The kinetic KD derived from the fast phase of the bi-exponential relaxation curves obtained at different DesBNZ concentrations is the KDAPP for Site I binding before Site II ligation. The static KDAPP which is determined by the static spectroscopy gives the KDAPP after Site II ligation. The kinetic and static constants are compared in Table I. In regard to KDAPP for Type II binding what we measure by the static spectroscopy is the equilibrium binding of exogenous Type II ligand to its low affinity site - Site I, followed by Site II ligation. The static KD may be referred to as apparent KDAPP which reflects net effect of interaction between the two sites. The static KD s' of the Camphor (Cam) and 2-Adamantanone (2-Adone) complexes of C334A-CYP101 are similar to their kinetic and transient KD s. Both substrates essentially completely converted six-coordinated low spin to the five coordinated high spin state observable by the static spectroscopy. Therefore their static and kinetic constants are both for the high spin complexes, and their kinetic traces were essentially single exponential.
The C334ACYP101 which has only one surface residue altered preserves the essential features of the wild type (wt) enzyme, including full catalytic efficiency, while avoiding propensity to dimerize upon freezing and thawing, which has been observed with the wild type enzyme [28, 29]. This single mutation also avoids or minimizes aggregation, which makes it easier to handle . In addition it avoids having to take into account protein-protein interactions in mechanistic studies. Then the C334A P450cam with its natural substrate camphor and product is considered as an ideal system to further investigate substrate and product interactions with the active site.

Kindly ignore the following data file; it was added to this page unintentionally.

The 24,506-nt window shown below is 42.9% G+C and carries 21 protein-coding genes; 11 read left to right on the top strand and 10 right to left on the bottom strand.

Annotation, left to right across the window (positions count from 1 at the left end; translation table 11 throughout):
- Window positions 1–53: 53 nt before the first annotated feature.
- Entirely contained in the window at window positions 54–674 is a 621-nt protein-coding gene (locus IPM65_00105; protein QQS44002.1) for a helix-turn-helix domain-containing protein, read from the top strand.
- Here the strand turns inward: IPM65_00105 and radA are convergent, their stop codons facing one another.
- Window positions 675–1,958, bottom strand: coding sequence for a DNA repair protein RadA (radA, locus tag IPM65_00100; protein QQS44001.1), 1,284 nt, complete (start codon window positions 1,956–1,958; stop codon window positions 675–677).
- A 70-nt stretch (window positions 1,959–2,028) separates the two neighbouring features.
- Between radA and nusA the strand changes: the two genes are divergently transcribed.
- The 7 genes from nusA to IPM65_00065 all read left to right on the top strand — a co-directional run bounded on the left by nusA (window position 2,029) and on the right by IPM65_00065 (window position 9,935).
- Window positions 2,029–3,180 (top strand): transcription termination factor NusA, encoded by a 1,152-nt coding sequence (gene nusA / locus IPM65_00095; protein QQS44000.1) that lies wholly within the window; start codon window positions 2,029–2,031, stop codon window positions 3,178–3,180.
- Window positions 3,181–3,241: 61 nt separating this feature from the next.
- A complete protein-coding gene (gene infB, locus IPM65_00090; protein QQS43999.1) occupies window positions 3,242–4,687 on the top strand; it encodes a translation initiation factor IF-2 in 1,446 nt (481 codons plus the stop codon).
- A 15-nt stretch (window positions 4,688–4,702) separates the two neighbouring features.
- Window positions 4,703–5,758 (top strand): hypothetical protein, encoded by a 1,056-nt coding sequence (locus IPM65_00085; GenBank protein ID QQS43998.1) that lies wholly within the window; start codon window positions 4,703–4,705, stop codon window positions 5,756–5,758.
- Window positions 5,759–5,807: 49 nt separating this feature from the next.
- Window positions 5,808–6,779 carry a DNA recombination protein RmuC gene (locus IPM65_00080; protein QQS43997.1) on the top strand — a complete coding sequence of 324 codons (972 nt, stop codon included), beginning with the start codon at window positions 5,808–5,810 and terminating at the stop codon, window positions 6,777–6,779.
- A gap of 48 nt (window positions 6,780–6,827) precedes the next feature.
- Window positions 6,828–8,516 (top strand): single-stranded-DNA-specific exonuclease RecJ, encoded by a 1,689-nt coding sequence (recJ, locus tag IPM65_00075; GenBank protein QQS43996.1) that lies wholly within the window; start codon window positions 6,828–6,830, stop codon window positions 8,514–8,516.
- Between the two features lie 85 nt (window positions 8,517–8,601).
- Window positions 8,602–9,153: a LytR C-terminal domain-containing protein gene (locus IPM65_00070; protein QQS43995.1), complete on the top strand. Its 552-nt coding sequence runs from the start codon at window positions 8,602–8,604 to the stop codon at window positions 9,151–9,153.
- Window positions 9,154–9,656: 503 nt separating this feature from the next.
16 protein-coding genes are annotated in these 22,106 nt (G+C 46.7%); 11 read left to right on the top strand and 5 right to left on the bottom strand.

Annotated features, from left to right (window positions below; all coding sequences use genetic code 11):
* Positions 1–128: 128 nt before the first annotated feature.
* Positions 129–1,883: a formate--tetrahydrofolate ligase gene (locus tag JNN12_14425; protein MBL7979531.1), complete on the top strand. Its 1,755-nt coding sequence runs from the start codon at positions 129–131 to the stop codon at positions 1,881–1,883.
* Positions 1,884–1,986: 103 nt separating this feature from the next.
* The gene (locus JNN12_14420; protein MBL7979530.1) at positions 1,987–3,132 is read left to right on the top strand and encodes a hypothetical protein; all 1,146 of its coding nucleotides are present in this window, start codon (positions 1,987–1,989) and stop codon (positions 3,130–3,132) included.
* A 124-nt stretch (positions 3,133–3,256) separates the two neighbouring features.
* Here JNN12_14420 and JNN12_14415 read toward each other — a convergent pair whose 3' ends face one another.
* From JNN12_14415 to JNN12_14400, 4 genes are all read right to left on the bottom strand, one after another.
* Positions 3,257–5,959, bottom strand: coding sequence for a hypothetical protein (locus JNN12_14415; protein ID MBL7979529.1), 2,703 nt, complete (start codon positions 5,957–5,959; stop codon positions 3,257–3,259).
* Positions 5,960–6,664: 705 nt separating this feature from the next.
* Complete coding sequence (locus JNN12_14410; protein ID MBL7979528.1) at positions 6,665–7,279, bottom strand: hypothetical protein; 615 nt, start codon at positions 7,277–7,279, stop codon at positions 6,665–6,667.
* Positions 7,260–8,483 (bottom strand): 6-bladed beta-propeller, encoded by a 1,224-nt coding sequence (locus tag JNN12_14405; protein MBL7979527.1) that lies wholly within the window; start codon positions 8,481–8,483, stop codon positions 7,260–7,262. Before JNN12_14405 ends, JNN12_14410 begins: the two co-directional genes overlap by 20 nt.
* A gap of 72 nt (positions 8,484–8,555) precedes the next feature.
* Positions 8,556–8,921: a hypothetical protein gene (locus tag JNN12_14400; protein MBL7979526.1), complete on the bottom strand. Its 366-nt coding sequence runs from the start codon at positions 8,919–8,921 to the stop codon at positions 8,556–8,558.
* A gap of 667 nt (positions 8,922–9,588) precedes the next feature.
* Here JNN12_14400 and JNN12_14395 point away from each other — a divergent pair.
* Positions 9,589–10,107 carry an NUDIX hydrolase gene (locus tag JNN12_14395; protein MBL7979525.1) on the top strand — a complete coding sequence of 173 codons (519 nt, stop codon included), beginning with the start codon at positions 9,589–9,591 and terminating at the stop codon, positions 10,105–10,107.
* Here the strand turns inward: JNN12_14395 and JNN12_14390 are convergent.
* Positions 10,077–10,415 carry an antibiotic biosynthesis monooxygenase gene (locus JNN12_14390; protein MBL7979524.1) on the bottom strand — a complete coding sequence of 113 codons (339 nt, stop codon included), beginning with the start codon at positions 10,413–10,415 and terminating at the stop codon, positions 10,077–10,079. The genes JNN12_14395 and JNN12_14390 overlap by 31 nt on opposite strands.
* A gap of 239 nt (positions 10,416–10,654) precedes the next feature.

The uncoupling of oxygen activation from substrate hydroxylation was first observed with CYPC21 , when a non-hydroxylatable substrate (now referred as pseudo-substrate) was capable of eliciting low- to high-spin state transition, stimulating NADPH oxidation and O2 consumption in the 4e oxidase 2:1 stoichiometry as opposed to the 1:1 stoichiometry of the fully coupled system (Eq. 1). Since then, it has been recognized that a P450 system can become uncoupled in more than one way. There are multiple activated oxygen species in CYP catalysis . Unrestricted water access destabilizing the activated oxygen intermediates (Fe++O2, Fe+++OOH & FeVO) has been proposed as one of the causes [1, 2, 32 rev]. In another instance, uncoupling observed during benzphetamine metabolism by CYP2B4 has been attributed totally to pseudo-substrate effects of the product desmethyl benzphetamine (DesBNZ) .